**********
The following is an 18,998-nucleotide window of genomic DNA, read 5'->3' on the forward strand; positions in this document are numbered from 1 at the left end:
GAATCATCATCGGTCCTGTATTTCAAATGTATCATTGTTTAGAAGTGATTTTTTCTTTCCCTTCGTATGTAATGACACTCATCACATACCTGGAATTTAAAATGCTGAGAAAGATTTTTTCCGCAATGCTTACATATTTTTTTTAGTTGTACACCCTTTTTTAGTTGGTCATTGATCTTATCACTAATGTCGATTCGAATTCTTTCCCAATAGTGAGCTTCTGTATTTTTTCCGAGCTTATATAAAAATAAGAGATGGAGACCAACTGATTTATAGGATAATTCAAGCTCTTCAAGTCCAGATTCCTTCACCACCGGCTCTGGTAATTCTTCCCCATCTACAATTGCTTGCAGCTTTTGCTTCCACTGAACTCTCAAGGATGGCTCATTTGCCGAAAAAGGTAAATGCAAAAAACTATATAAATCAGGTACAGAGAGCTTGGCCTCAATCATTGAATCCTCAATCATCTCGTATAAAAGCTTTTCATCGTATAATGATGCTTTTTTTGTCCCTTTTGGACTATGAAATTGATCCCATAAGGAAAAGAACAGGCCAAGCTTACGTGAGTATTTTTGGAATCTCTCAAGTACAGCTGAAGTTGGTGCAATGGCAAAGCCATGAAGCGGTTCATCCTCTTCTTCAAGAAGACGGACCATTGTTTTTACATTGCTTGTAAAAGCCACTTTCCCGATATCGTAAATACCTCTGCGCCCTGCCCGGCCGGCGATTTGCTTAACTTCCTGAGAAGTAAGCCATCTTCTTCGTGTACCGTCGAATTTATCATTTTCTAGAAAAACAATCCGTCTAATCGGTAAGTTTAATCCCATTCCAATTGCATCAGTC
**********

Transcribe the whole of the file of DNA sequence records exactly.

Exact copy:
The following is an 18,998-nucleotide window of genomic DNA, read 5'->3' on the forward strand; positions in this document are numbered from 1 at the left end:
GAATCATCATCGGTCCTGTATTTCAAATGTATCATTGTTTAGAAGTGATTTTTTCTTTCCCTTCGTATGTAATGACACTCATCACATACCTGGAATTTAAAATGCTGAGAAAGATTTTTTCCGCAATGCTTACATATTTTTTTTAGTTGTACACCCTTTTTTAGTTGGTCATTGATCTTATCACTAATGTCGATTCGAATTCTTTCCCAATAGTGAGCTTCTGTATTTTTTCCGAGCTTATATAAAAATAAGAGATGGAGACCAACTGATTTATAGGATAATTCAAGCTCTTCAAGTCCAGATTCCTTCACCACCGGCTCTGGTAATTCTTCCCCATCTACAATTGCTTGCAGCTTTTGCTTCCACTGAACTCTCAAGGATGGCTCATTTGCCGAAAAAGGTAAATGCAAAAAACTATATAAATCAGGTACAGAGAGCTTGGCCTCAATCATTGAATCCTCAATCATCTCGTATAAAAGCTTTTCATCGTATAATGATGCTTTTTTTGTCCCTTTTGGACTATGAAATTGATCCCATAAGGAAAAGAACAGGCCAAGCTTACGTGAGTATTTTTGGAATCTCTCAAGTACAGCTGAAGTTGGTGCAATGGCAAAGCCATGAAGCGGTTCATCCTCTTCTTCAAGAAGACGGACCATTGTTTTTACATTGCTTGTAAAAGCCACTTTCCCGATATCGTAAATACCTCTGCGCCCTGCCCGGCCGGCGATTTGCTTAACTTCCTGAGAAGTAAGCCATCTTCTTCGTGTACCGTCGAATTTATCATTTTCTAGAAAAACAATCCGTCTAATCGGTAAGTTTAATCCCATTCCAATTGCATCAGTC